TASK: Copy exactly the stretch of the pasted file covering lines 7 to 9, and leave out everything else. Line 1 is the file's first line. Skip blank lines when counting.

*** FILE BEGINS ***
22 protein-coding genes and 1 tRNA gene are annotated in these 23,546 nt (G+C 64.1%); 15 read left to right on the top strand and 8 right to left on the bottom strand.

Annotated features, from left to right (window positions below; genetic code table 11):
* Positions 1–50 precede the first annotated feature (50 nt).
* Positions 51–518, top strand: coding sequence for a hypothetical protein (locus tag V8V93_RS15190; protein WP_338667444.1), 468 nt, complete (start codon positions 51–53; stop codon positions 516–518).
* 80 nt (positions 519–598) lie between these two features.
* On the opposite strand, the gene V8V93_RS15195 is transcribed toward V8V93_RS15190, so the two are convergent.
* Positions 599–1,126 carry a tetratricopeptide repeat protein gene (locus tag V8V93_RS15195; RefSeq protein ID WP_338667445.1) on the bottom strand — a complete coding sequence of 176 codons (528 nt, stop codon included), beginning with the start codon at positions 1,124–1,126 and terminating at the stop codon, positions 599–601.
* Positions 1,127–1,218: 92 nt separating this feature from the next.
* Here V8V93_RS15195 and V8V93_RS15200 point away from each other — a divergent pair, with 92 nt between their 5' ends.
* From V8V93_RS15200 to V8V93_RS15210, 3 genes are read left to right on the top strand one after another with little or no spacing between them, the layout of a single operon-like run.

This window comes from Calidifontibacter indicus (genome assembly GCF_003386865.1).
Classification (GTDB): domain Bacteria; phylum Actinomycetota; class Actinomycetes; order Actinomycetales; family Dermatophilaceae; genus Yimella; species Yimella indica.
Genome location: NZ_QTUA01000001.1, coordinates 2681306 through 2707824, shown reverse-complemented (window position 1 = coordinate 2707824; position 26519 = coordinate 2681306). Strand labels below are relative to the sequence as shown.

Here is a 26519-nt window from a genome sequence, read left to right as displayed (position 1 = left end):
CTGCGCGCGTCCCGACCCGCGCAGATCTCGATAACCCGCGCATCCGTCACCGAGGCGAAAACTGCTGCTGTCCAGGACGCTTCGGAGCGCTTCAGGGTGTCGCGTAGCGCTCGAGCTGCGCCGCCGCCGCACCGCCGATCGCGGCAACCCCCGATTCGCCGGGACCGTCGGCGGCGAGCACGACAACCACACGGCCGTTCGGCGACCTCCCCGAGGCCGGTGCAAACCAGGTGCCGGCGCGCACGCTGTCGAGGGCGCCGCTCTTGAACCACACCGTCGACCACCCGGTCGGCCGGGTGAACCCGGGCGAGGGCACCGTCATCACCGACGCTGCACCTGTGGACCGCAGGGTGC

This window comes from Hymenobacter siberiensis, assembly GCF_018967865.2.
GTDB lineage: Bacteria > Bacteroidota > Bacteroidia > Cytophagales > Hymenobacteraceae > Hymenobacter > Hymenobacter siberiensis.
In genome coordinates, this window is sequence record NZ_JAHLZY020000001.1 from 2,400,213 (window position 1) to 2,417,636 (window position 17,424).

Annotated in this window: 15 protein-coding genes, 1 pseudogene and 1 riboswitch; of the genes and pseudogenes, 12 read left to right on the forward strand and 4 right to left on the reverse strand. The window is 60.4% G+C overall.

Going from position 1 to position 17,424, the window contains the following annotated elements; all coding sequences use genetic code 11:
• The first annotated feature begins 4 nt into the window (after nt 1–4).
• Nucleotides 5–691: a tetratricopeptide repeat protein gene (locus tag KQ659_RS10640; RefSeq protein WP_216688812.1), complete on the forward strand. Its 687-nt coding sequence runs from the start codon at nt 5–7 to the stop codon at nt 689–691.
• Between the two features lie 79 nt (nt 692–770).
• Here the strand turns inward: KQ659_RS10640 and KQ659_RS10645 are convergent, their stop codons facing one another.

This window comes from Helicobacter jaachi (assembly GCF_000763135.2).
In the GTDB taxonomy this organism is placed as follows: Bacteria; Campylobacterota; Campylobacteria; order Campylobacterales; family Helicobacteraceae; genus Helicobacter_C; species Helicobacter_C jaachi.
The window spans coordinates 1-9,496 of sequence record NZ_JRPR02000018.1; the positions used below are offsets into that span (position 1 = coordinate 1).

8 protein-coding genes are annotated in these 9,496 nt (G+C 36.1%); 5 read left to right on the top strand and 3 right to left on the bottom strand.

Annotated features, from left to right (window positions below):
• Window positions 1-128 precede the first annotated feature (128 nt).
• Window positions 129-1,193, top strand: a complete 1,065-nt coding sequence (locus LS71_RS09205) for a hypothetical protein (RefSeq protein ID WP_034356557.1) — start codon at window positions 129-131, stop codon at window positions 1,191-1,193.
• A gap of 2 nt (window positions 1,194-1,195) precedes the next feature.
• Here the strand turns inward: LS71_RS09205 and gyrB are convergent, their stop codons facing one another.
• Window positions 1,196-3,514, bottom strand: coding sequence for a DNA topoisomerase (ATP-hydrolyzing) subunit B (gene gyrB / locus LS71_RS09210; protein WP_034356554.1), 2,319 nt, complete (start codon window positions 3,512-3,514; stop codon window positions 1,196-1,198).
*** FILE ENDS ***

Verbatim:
* Positions 599–1,126 carry a tetratricopeptide repeat protein gene (locus tag V8V93_RS15195; RefSeq protein ID WP_338667445.1) on the bottom strand — a complete coding sequence of 176 codons (528 nt, stop codon included), beginning with the start codon at positions 1,124–1,126 and terminating at the stop codon, positions 599–601.
* Positions 1,127–1,218: 92 nt separating this feature from the next.
* Here V8V93_RS15195 and V8V93_RS15200 point away from each other — a divergent pair, with 92 nt between their 5' ends.